Now in paperback!

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“MAGICAL JOURNEY lives up to its ambitious title. Katrina shows us a path into the future that is generous, brave, and open-hearted. I’ve given MAGICAL JOURNEY to so many people and the response has been unanimous – love.”
Ann Patchett,
author of This is the Story of a Happy Marriage


“So beautifully written, I wore out a yellow marker highlighting my favorite lines.” –People


amazon B & N Indie AudibleiBookstore

http://www.katrinakenison.com/2000/07/09/2305/

26.2 things to be grateful for on a 26.2 mile walk

IMG_1696On September 21, for the fourth time, the members of Team Diane participated in the Boston Marathon Jimmy Fund Walk. And then, as always happens, life came rushing right back in, and I didn’t get to write the blog post I’d planned for the next day. But what stands out in my mind even now, two weeks later, is one over-arching feeling: gratitude. And I realize that even as I walked I was making a mental list in my head. Writing it down just now, it was hard to stop at 26. What was I grateful for? Well, among other things:

  1. You! My dear friends, your words of encouragement and support filled my soul and gave wings to my feet. “Thank you” doesn’t begin to express my gratitude!
  1. You, again. Thanks to your generous donations, I exceeded my own fund-raising goal this year. But more importantly, all the money raised by our group – over $30,000 this year alone — goes directly to Dana Farber oncologist Dr. Ursula Matulonis and her team of researchers, dedicated to finding better treatments for women’s cancers. Together, we’re making a real difference, improving the odds for every woman being diagnosed or treated today.
  1. Team Diane! I feel blessed to be a part of this spirited band of women walking arm-in-arm for a cause that’s touched all our lives.finish line
  1. Marching orders. How proud our friend would be to see that we’re carrying on this work she herself began with such passion. This was the legacy Diane hoped for and the instruction she left us with: To live our own lives fully, and to do whatever we can to ensure better futures for all women with ovarian cancer.
  1. Husbands. You know who you are: the ones who willingly got up at four in the morning and caravanned on the Mass Pike out to Hopkinton to deliver the members of Team Diane to the starting line. And my own husband, Steve, who not only took photos from start to finish but trailed along the route as sweep, ready to offer a ride to any one of us who needed to bail out. Hats off to you guys!
  1. The heavens. They opened, the rains poured down for a solid hour and then, as if by magic or grace, the skies cleared at 6 am. We balled up our un-used slickers, tightened our sneakers, and put our hands together for a “Go Team” salute.
  1. My new chiropractor. “No, it’s not a pulled muscle,” she said a few weeks ago, when I first arrived at her office, after limping with a mysterious hip and leg injury for over ten months. “I’m pretty sure it’s referred nerve pain from your L1 vertebrae, and that you’ll feel better after I adjust you.” She was right. I did. (Still mending, but at least I’m walking without wincing.)

[continue...]

a friend, a walk, a cause, a book, a thank you

Diane and KIn two weeks, I’ll turn 56, a birthday my dear friend Diane did not live to see. The photo above, my favorite of the two of us, was taken the year before she was diagnosed with ovarian cancer.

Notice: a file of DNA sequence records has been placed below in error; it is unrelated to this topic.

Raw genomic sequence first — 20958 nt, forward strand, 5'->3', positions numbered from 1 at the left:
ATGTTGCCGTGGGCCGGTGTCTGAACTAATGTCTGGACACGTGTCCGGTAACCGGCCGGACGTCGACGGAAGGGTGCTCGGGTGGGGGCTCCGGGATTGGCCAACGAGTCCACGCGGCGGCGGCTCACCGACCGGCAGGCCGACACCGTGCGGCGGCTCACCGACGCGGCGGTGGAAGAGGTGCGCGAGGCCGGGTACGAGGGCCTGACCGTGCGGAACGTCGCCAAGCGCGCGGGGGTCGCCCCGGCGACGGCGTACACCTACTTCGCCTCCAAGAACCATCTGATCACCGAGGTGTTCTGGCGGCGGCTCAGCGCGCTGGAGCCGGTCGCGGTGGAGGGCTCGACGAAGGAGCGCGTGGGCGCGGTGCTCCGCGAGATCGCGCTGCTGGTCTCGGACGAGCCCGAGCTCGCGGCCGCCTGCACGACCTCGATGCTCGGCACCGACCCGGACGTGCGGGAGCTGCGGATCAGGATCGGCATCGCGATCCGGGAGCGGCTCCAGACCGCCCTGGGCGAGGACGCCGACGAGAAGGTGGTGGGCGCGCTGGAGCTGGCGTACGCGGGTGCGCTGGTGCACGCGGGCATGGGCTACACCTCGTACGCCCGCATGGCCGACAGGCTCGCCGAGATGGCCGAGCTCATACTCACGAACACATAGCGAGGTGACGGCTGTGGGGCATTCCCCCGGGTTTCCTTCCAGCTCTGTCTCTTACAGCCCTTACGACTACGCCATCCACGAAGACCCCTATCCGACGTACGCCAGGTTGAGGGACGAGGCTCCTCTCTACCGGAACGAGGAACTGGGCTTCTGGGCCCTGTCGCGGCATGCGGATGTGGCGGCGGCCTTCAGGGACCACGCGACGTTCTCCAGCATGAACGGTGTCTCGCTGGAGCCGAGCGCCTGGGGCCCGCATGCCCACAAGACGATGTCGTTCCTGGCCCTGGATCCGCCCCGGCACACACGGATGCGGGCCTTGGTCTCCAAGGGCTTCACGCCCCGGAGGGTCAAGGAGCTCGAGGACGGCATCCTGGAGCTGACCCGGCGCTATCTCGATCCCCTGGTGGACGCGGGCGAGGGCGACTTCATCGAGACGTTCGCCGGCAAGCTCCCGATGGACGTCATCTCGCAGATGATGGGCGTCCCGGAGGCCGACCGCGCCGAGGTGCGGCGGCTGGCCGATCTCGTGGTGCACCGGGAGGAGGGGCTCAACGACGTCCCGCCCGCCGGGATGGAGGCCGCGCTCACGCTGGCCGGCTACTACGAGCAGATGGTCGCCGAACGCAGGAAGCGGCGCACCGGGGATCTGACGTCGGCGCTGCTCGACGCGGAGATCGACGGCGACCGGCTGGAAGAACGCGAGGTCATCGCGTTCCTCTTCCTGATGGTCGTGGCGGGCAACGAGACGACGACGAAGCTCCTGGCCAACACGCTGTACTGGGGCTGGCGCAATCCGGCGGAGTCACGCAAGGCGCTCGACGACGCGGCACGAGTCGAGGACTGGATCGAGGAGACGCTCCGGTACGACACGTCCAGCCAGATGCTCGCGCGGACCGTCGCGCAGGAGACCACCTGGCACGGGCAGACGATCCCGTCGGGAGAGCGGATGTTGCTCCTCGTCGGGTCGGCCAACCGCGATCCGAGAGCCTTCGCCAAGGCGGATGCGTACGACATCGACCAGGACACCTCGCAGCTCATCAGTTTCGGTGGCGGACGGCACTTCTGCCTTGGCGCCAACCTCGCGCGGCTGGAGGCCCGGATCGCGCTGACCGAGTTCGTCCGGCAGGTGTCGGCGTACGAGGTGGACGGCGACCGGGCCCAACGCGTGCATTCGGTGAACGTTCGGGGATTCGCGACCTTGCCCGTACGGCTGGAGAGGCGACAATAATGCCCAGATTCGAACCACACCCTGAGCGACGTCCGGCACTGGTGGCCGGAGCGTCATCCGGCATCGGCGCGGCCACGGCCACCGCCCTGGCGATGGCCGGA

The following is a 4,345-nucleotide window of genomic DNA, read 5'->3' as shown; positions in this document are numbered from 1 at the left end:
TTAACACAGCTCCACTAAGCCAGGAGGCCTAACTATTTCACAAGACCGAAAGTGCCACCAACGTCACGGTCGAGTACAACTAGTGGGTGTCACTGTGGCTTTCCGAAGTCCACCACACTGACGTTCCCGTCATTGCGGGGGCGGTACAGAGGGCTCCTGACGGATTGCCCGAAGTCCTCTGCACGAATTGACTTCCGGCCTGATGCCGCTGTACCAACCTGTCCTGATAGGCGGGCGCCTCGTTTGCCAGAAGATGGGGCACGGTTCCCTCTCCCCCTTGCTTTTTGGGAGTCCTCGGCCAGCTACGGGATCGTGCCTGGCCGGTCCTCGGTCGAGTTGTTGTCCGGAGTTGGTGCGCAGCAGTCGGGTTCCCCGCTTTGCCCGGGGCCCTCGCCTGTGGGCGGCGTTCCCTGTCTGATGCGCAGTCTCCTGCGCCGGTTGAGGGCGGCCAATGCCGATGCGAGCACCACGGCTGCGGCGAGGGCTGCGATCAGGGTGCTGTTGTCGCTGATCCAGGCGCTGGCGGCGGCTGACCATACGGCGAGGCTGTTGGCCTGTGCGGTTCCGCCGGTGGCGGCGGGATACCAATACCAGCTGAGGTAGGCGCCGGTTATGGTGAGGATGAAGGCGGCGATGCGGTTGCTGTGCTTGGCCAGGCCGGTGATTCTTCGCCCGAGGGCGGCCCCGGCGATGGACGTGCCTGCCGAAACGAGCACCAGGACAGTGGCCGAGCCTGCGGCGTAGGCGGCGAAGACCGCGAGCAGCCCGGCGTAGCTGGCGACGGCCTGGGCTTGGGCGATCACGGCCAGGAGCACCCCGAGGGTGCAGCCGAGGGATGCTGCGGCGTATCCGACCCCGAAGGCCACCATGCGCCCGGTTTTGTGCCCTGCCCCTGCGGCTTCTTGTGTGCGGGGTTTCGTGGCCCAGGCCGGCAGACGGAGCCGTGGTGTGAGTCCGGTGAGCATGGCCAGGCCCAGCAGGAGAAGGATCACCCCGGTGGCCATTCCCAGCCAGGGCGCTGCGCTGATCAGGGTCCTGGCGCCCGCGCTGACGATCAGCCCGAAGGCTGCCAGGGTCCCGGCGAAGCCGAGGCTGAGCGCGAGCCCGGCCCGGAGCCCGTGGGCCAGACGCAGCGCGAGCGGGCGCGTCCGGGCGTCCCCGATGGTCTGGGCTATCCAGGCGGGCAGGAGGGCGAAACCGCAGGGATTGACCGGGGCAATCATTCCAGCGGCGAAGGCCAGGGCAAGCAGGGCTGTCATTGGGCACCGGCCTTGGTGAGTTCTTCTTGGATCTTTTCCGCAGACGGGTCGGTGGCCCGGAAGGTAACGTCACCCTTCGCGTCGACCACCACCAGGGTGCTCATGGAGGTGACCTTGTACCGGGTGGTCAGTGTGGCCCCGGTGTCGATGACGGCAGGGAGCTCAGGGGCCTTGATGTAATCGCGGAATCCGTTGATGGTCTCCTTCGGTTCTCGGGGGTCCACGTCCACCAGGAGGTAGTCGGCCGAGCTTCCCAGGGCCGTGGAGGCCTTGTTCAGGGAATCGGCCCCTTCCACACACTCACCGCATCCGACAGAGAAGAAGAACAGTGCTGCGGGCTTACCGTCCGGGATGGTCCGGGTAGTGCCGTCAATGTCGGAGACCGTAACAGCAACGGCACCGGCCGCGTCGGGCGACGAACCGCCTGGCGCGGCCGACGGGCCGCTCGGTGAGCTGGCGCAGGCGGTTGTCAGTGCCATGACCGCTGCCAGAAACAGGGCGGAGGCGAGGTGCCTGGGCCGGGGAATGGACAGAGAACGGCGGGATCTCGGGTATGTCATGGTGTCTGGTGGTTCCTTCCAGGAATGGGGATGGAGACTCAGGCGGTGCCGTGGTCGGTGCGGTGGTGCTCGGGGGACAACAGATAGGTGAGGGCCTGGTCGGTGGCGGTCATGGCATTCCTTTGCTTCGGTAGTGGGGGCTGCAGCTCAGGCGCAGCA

As always in the early fall, Diane, our friend Carol, and I had used my birthday as an excuse for a girls’ getaway at my parents’ house in Maine. For years we celebrated our time together with the same fool-proof menu: old Jackson Browne music on the stereo, lobster risotto (a collaborative culinary effort) and champagne for dinner, Diane’s scones and fresh fruit for breakfast, long walks, and no-holds-barred late-night conversations – the kind that can only happen between the most intimate friends, away from home, with no kids or husbands within earshot.

I’ve been thinking a good deal lately about how Diane spent her 55th year. It was she who originally inspired the phrase “the gift of an ordinary day,” for her delight in simple pleasures and time spent with her family and friends only deepened as she bravely faced both her devastating prognosis and a heartbreaking series of “lasts.” Diane negotiated the realities of ovarian cancer with the same determination and clarity she brought to everything she did – continuing with aggressive treatment for her disease while fully embracing the joys of her own everyday life. Under the care of the Dana Farber Cancer Institute, she was able to do both for nearly four years.

During that time, she also worked tirelessly to support ovarian cancer research. As her own journey came to and end, Diane made clear her desire that her loved ones might carry on this effort in her memory.

Team Diane was formed in response to that wish.

Team Diane 2013Walking together in the annual Boston Marathon Jimmy Fund Walk over the last three years, our small group has raised over $125,000 for Diane’s cause — money that, by Diane’s design, goes directly to her beloved Dana Farber oncologist Dr. Urusla Matulonis and her dedicated team of researchers. It’s a great achievement, but of course there is much more work to be done.

Next Sunday, on September 21, I will join Team Diane for the fourth time to walk in this event that’s become a touchstone of my life. I’m proud and grateful to be part of this committed group of walkers – some of us who knew and loved Diane, others who have joined because they’ve been moved by her story or touched by cancer themselves.   We are mostly women in our forties and fifties and sixties, and so we walk despite our own individual challenges – sore knees and cranky backs, cancer and Lyme disease, tight hamstrings and tender heels, the usual aches and pains of age. (Although I’ve got my own tricky back and gimpy leg to deal with this year, I didn’t for one moment consider dropping out!)

IMG_3186 - Version 2As always, we’ll begin the day in the dark, eating homemade scones on the pre-dawn ride out to Hopkinton (another Diane tradition, happily continued). We’ll hold hands for a moment at the start and then set out together, joining the more than 8,500 others who will be walking for a cure that day. En route, we’ll share our BlisterGlide, sunscreen, and Ibuprofen. We’ll urge one another on and catch up on one another’s lives. We’ll take plenty of stretching breaks and pit stops and remind each other to drink more water. And late in the afternoon we’ll cross the finish line arm in arm, with cheers and tears, remembering our friend, knowing how proud she’d be to see us carrying on her mission. And knowing, too, that we are making a difference. Collectively, working together, we can improve the odds for every woman who is diagnosed with ovarian cancer.

1235289_10151642734492304_1068429755_n - Version 2 (1)Once a year, I reach out to you, my dear readers, to join me in this cause that means so much to me and to so many others. For, as we all know, cancer touches each of us. As I write, my dear friend Lisa is being treated by an extraordinary team of doctors at Dana Farber, while another is celebrating her recent recovery from ovarian cancer. And so, it’s little wonder that I’m more committed than ever to doing my part to help conquer this disease. I am deeply grateful for any support you are able to give. Together we’re walking and giving and working to change lives — and perhaps to save them.